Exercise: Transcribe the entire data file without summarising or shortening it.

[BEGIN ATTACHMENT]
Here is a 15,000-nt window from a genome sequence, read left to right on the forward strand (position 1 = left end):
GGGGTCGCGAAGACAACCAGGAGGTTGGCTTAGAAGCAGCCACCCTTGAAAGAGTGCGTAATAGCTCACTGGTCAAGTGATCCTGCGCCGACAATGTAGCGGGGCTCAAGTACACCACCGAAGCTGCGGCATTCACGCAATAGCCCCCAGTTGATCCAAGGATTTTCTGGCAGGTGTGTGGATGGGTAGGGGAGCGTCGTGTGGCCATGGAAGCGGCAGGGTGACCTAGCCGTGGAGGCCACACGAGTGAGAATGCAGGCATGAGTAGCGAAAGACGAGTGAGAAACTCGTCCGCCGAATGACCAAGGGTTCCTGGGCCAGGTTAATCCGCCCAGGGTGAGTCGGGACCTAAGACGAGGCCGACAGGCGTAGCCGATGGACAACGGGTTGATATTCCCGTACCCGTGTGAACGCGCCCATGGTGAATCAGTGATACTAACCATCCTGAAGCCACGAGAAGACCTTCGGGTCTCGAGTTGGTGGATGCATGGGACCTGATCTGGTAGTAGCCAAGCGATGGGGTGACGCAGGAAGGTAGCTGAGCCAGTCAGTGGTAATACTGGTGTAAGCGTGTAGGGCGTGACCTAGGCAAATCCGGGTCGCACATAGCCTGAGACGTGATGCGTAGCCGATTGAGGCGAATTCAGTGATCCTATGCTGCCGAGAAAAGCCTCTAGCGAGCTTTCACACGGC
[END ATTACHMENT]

Here is a 15,000-nt window from a genome sequence, read left to right on the forward strand (position 1 = left end):
GGGGTCGCGAAGACAACCAGGAGGTTGGCTTAGAAGCAGCCACCCTTGAAAGAGTGCGTAATAGCTCACTGGTCAAGTGATCCTGCGCCGACAATGTAGCGGGGCTCAAGTACACCACCGAAGCTGCGGCATTCACGCAATAGCCCCCAGTTGATCCAAGGATTTTCTGGCAGGTGTGTGGATGGGTAGGGGAGCGTCGTGTGGCCATGGAAGCGGCAGGGTGACCTAGCCGTGGAGGCCACACGAGTGAGAATGCAGGCATGAGTAGCGAAAGACGAGTGAGAAACTCGTCCGCCGAATGACCAAGGGTTCCTGGGCCAGGTTAATCCGCCCAGGGTGAGTCGGGACCTAAGACGAGGCCGACAGGCGTAGCCGATGGACAACGGGTTGATATTCCCGTACCCGTGTGAACGCGCCCATGGTGAATCAGTGATACTAACCATCCTGAAGCCACGAGAAGACCTTCGGGTCTCGAGTTGGTGGATGCATGGGACCTGATCTGGTAGTAGCCAAGCGATGGGGTGACGCAGGAAGGTAGCTGAGCCAGTCAGTGGTAATACTGGTGTAAGCGTGTAGGGCGTGACCTAGGCAAATCCGGGTCGCACATAGCCTGAGACGTGATGCGTAGCCGATTGAGGCGAATTCAGTGATCCTATGCTGCCGAGAAAAGCCTCTAGCGAGCTTTCACACGGC